In this election year, African Americans and Latinos are getting a lot of attention. Immigrants too. We are a “nation of them.” Oops—Indians were here when the first European immigrants arrived, and are still. (But their voting numbers are small, and they are spread out over 500 reservations and scores of cities across the country.)
Indians don’t even speak the same language—or didn’t. Most of them speak English now, except for French speaking Metis who are mostly in Canada, and Spanish speaking Indians across South and Central America and Mexico. And the Mayan language speakers and others which are still strong enough to hold their own with Spanish and Portuguese south of our border. Linguists say there were some 2500 mutually unintelligible languages when the first Europeans arrived.
Or, you might want to count the Norse in Newfoundland as first new arrivals, or maybe some stray kon tiki boat from the Pacific that brought Islanders or Africans to the New World. But that is all pretty much academic in seeing what actually happened to the New World when the Old World got here. It was Columbus who started the rush from Spain—and Portugal and England, who misnamed the inhabitants “Indians,” shipped them back to Europe as slaves, worked them to death in gold mines on Hispanola as part of grants of land and labor known as encomiendas, and killed them off with diseases. Columbus brought horses and pigs and cows too, and sent back more than gold. Now you can study the “Columbian Exchange” to follow all that followed his New World adventure.
Eventually, Africans were brought to the Caribbean to work sugar cane and other crops, and as the English started settling further north, African slavery proper began. But what Columbus started with Indians had a good 100-year run before African American Slavery began its 250-year run up to the Civil War.
Indians—indigenous people—were here everywhere when Spanish and Portuguese, English and Dutch, indentured servants from everywhere and African slaves put in to American ports. There were—or had been—large concentrations of them, cities in fact, in Mexico and Peru, Central America and the Mississippi Valley, but there were also hundreds, no thousands of small groups spread from the tip of South America to the Arctic. Their 1492 numbers were reduced drastically and rapidly by overworking, disease, and murder, but they have survived, and it has been years of exploration, colonization, wars, treaties, settlements, missionizing, boarding school education, and who knows what else to bring us to the present as re Indians.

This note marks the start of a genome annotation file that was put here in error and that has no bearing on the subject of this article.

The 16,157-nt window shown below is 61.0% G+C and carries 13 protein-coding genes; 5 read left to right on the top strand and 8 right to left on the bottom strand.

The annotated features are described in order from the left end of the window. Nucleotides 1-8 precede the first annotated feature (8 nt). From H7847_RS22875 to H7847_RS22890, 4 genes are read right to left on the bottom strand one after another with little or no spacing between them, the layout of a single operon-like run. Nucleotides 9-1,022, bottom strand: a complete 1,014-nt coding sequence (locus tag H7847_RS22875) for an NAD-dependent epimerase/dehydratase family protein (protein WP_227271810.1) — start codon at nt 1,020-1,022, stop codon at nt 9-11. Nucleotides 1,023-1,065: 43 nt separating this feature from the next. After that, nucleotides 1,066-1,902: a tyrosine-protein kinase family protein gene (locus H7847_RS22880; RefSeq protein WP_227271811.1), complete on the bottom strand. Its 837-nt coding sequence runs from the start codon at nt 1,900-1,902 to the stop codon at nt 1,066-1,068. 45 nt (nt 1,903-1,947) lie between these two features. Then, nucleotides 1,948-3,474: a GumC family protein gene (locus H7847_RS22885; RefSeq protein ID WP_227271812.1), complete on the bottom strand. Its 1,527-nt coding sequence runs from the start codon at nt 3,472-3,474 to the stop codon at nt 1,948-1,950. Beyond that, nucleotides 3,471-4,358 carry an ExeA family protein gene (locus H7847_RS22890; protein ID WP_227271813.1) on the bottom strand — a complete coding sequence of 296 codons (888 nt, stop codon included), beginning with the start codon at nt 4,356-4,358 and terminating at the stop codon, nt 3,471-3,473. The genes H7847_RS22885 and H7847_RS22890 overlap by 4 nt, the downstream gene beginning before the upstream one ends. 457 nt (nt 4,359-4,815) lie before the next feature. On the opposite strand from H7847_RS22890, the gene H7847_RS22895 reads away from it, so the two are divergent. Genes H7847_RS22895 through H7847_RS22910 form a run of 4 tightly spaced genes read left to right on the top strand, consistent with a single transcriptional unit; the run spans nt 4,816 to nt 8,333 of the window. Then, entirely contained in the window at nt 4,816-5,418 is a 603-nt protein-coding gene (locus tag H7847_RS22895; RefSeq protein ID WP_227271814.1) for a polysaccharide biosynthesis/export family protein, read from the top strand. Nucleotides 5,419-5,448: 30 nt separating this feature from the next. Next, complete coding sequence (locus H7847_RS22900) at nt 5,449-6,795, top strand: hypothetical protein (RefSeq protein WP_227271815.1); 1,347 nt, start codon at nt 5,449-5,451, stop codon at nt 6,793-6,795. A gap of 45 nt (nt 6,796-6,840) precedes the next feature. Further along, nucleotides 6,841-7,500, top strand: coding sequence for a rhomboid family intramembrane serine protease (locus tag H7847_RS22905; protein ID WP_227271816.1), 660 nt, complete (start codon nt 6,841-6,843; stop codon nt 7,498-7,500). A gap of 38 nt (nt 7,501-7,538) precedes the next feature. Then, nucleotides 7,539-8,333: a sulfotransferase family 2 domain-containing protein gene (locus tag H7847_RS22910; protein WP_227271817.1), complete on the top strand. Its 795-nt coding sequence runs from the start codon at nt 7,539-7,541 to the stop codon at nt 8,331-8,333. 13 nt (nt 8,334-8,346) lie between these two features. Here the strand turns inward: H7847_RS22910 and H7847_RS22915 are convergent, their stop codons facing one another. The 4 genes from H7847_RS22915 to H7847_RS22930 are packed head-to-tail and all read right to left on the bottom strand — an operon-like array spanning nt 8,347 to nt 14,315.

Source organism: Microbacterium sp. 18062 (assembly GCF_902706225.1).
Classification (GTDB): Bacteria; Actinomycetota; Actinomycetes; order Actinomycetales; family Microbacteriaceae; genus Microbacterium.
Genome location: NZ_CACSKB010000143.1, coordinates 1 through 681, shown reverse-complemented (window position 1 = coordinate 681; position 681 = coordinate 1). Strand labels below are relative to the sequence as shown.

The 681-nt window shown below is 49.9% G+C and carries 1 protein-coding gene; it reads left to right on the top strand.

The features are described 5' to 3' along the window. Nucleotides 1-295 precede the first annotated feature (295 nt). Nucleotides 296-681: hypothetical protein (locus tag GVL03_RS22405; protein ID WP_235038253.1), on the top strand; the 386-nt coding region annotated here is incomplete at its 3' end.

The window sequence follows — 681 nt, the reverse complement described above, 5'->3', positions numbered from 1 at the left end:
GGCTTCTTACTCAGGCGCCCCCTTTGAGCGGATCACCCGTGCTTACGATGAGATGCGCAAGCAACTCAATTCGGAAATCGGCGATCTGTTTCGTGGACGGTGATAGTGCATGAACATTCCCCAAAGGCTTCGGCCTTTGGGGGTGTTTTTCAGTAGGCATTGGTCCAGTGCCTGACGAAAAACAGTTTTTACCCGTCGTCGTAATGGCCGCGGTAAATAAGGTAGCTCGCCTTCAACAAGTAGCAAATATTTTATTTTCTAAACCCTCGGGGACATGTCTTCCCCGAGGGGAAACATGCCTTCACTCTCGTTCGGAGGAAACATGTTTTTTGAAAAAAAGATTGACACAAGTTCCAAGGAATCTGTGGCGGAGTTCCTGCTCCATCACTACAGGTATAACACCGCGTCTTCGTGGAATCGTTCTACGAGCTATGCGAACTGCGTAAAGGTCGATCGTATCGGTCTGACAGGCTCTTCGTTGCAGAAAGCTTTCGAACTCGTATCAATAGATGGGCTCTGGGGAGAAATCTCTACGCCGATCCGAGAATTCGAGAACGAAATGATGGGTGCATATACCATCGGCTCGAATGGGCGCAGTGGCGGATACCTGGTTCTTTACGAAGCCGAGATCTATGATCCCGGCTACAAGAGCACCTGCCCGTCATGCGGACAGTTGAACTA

Indians are complicated! First, they were, as one historian said, “here to meet the boats.” This—the Americas, all of it—was their land! Secondly, they were and probably still are as diverse in backgrounds, languages, and cultures as Europe or Asia or Africa was in 1492. Third, their subjugation to European culture, laws, and people, has been conducted in so many ways: the aforementioned diseases, wars, work, treaties, laws, etc. And finally, they are still spread out across the entire region just as they were when first found. There were no slave markets like Richmond or New Orleans, and the country was never divided north-south by their presence as it was to and through the Civil War into Civil Rights.
Alvin Josephy once said that white liberals who had fought for black Civil Rights in the ‘60s thought they had done that job and would move on to the Indians; the Indians told them they didn’t want Civil Rights, but their Treaty Rights!
See how complicated Indians are. Which might be the reason that our Presidential candidates are not courting the Indian Vote.
And here we have to leave the colonial and mestizo cultures south of the US border; and acknowledge that the people called Latinos on both sides of the border have their own complications, but they share language, and for most political purposes we Norte Americanos can thus lump them all together! The Latino vote. “Illegals.” “Immigrants” (well, maybe not “New Mexicans” or old California families, or….).
Good news: According to a recent piece in the New York Times re American Indians, “President Obama campaigned hard in 2008 for the votes of American Indians. He vowed that his administration would pay special attention to their grievances about federal mismanagement and the government’s recurring neglect of treaty obligations. ‘Few have been ignored by Washington for as long as Native Americans — the first Americans,’” Obama said.
“Mr. Obama was given credit by tribal leaders for creating a White House council to maintain lines of communication with them; establishing a buyback program to help tribes regain scattered lands; expanding the jurisdiction of tribal courts; and including tribal women under the protection of the Violence Against Women law in 2013. Reaching out to Indian nations has been ‘one of the hallmarks of this administration,’” according to Russell Begaye, president of the Navajo Nation.
By all accounts, Obama has been the best President for Indians since Richard M. Nixon. Talk about complicated!